The hydraulic steering is only weakly assisted with the wheel moving in your hands as the wide tires are pulled this way and by the wavy road surface below. It’s an analog feeling at odds with electric thrust, but it suits the aesthetics and character of the car.
It’s a driving experience that lacks a shifter and clutch pedal, but the rest of the controls have a weight that modern EVs lack. Everrati says it’s working to increase the stiffness of the gearshift, reused as a drive-mode selector, to add to the analog feel.
In addition to a decent weight at the controls, the Everrati 911 has the NVH (noise, vibration and harshness) levels it left the factory with three decades earlier. Normally, an engine would partially cover the noise of the wind and the roar of the tires, but with a quiet (but still audible) electric motor, the cabin is a noisy place. This goes against the near silence we expect from modern electric cars – even electric Porsches – but as Lunny said, this is an A-to-A car, not the one that covers hundreds of kilometers of highway.
The handling of the 964 has received a thorough upgrade thanks to the coil-overs offered by Everrati as standard, or an electronically adjustable system on the Signature model with a performance upgrade flown here. This is adjusted via a touchscreen on the dashboard and includes a setting set by former British touring car champion Tim Harvey. It’s an analog experience that, during my brief drive, felt reassuring and close to the roots of the 964 and far removed from the serenity of today’s generation 992 911.
In addition to a touchscreen for the suspension, the interior features Porsche’s classic communication management system, which offers modern infotainment from a retro design. The five iconic 911 dials behind the steering wheel are present and correct, but have been reused to indicate battery charge and engine status instead of fuel level and engine revs.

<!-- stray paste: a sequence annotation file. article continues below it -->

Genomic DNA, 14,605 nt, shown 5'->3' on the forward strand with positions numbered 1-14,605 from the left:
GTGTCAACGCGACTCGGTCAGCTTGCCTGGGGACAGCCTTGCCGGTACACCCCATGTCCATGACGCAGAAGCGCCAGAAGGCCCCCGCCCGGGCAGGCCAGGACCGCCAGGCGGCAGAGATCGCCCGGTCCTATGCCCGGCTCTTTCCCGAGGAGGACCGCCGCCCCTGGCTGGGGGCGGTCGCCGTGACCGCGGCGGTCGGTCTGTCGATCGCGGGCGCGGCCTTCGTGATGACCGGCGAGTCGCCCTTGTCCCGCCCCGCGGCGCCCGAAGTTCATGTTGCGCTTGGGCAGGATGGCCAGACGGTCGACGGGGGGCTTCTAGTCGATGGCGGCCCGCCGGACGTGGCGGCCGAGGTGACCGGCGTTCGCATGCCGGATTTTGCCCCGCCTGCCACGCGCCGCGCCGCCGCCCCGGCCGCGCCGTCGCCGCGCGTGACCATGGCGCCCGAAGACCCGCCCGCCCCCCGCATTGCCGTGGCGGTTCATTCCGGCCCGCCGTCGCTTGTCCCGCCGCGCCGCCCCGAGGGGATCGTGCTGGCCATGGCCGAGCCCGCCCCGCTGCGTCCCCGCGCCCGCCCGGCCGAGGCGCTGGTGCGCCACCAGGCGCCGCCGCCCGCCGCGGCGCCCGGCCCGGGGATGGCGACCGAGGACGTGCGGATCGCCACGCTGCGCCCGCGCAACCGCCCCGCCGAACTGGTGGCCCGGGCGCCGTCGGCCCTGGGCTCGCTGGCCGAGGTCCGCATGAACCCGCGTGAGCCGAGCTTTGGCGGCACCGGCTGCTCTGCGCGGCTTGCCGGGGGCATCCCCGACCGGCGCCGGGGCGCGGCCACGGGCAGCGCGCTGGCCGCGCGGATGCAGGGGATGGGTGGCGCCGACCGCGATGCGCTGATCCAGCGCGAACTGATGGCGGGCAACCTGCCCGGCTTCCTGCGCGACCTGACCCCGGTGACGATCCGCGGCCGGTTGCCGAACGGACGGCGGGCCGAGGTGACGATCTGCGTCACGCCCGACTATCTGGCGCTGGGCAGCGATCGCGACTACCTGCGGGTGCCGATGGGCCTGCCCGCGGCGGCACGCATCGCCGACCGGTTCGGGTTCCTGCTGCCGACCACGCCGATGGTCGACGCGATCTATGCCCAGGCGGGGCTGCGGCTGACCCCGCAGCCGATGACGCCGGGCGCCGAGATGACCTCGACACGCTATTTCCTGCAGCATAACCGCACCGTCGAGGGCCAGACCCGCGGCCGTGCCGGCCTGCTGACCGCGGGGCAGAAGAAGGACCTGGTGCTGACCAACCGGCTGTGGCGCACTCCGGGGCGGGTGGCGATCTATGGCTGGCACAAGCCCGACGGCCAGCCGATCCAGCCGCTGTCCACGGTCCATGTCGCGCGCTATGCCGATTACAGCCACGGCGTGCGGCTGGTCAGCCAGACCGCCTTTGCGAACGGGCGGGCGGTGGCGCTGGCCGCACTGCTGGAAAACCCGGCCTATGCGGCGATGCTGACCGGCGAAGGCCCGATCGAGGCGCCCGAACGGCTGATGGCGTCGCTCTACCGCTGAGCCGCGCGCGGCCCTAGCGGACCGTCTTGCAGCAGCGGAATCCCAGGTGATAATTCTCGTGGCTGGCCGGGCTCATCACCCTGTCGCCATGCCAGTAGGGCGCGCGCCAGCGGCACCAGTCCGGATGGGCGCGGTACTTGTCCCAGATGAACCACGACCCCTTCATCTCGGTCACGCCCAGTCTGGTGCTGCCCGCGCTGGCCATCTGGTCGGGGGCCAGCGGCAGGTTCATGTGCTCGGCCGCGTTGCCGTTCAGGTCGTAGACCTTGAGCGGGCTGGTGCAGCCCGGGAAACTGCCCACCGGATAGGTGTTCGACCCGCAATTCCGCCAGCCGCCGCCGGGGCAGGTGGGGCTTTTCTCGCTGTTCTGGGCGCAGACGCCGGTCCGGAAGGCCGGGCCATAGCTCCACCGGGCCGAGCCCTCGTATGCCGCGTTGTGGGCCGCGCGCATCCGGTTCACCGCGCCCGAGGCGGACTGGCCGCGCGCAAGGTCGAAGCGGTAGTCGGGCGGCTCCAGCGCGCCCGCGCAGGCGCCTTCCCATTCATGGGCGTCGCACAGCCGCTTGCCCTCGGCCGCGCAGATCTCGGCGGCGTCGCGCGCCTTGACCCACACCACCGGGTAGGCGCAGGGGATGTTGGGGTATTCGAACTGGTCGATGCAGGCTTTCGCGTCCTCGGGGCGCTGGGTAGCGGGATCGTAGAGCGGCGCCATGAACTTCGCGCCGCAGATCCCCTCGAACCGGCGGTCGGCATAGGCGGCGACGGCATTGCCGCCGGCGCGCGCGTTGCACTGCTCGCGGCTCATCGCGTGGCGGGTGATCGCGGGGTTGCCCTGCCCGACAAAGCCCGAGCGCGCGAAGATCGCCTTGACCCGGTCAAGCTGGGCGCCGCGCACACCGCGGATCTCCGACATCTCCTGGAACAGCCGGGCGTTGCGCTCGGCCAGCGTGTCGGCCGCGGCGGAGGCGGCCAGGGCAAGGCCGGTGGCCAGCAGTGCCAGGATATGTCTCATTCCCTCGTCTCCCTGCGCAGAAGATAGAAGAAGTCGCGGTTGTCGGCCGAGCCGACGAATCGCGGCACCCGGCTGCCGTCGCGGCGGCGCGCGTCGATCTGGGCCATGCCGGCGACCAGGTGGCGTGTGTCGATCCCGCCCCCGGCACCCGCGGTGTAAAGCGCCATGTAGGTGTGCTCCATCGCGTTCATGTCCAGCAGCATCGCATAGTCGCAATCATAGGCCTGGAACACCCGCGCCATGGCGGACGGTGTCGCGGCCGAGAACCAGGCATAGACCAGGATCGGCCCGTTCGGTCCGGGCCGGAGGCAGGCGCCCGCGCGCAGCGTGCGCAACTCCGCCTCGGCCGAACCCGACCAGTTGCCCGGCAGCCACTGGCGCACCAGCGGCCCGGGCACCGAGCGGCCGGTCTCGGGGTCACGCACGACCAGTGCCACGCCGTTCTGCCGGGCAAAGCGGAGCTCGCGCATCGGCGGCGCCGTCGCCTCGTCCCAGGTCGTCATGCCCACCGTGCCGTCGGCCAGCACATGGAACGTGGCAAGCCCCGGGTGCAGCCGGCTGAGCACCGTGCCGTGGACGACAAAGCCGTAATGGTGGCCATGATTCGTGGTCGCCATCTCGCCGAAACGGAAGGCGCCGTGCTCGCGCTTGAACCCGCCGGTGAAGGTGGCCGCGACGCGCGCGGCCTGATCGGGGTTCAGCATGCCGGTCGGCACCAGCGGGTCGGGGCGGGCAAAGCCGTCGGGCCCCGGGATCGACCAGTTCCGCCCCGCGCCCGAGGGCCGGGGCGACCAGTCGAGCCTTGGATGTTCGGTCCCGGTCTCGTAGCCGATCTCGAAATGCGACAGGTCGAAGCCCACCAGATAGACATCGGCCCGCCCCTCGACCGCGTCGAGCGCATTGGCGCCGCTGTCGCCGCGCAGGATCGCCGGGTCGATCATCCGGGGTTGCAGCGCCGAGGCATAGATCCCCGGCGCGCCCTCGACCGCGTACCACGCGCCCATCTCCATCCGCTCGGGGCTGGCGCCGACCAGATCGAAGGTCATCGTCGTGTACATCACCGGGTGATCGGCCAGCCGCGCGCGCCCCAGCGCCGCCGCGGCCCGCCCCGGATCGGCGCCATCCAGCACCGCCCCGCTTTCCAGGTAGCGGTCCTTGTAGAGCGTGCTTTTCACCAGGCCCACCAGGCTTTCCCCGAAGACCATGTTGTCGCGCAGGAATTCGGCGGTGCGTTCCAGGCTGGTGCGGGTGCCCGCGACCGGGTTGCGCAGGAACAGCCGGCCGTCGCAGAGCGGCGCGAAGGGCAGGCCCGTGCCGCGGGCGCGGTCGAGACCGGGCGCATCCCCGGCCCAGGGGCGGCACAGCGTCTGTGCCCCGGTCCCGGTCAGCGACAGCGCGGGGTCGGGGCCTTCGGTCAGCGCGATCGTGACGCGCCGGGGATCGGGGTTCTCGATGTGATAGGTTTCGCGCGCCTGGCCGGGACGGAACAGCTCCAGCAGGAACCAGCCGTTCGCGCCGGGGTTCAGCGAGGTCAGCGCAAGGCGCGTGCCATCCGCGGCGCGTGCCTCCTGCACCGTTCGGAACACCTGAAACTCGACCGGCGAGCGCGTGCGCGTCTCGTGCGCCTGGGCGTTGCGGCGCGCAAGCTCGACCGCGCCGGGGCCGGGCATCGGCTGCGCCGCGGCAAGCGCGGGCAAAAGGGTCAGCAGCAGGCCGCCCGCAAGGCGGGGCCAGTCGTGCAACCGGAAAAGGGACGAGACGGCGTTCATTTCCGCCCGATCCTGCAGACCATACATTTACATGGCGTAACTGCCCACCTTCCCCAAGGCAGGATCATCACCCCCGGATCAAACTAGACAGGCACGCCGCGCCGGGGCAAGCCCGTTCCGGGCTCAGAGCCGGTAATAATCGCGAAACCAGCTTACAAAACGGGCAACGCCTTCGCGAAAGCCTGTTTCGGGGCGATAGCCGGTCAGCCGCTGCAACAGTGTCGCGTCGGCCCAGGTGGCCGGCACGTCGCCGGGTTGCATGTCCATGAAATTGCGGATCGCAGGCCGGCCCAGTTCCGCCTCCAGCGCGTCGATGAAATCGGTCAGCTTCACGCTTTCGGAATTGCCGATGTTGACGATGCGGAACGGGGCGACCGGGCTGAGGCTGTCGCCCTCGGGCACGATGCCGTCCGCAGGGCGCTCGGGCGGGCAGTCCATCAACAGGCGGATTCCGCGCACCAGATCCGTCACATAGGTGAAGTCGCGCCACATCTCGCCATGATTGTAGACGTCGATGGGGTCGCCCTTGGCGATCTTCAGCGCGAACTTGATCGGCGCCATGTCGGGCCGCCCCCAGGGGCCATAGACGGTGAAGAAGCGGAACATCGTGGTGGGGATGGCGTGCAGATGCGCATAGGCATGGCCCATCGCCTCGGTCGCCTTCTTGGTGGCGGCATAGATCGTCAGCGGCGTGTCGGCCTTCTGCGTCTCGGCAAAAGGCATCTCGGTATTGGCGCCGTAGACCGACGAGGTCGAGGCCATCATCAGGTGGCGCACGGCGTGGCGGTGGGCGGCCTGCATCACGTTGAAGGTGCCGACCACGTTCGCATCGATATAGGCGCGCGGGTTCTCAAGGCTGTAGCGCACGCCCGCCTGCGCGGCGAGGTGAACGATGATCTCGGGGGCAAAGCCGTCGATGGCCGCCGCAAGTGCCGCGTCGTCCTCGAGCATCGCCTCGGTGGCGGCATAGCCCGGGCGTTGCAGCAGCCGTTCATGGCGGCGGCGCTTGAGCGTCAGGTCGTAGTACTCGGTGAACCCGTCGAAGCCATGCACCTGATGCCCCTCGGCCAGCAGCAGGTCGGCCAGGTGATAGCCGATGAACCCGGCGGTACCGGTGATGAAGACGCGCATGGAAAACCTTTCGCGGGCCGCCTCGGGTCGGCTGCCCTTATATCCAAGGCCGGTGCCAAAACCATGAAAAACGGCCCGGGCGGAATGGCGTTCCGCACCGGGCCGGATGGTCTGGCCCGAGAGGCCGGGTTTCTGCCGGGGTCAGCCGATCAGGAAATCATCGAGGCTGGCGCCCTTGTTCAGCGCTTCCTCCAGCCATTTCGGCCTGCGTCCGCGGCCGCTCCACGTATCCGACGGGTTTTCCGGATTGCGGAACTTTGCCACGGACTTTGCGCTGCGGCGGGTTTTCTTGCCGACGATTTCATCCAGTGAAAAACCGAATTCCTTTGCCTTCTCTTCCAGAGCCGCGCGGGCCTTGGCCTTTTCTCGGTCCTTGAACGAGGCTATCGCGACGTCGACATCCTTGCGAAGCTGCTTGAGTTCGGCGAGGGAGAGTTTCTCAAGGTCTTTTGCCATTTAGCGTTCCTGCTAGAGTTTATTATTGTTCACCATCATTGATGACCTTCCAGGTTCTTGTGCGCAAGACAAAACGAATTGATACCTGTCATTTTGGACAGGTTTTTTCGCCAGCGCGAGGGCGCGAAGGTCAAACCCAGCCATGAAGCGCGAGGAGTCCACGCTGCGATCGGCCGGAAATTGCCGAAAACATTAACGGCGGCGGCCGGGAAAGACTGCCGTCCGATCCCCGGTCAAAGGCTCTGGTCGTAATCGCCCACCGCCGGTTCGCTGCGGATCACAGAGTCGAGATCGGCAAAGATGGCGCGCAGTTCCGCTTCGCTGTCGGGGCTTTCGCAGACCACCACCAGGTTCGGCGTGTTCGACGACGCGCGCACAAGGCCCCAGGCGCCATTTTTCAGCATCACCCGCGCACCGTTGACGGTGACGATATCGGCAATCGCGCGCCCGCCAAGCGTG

A final blossoming is under the rear bumper, where a pair of dummy tailpipes contain speakers connected to a smartphone app and emit a six-course exhaust note. Pretty believable at idle, although not pumped into the cab, so barely audible while driving, it’s a bit of Everrati fun and something of a work in progress.
While exhaust simulations on a classic electrified Porsche might not be to everyone’s liking, Everrati’s goal is to produce EVs that have undergone heart transplants, but still have a soul. Lunny says his company aims to “create an environment where it’s acceptable, as gasoline, to opt for an electric vehicle … You can drive downtown knowing you’re not dumping trash.” .
It should also be remembered that this is nobody’s only car. The buyer of this isn’t trading a regular 964 for all-electric, the same way a BMW 3 Series driver might upgrade to a Tesla Model 3. Buyers willing to deposit Â£ 300,000 on the Everrati 911 add to their collection. , or maybe by trading in one of the many EV sports cars that they can enjoy without the usual weaknesses of owning a classic Porsche, and that they can drive guilt-free.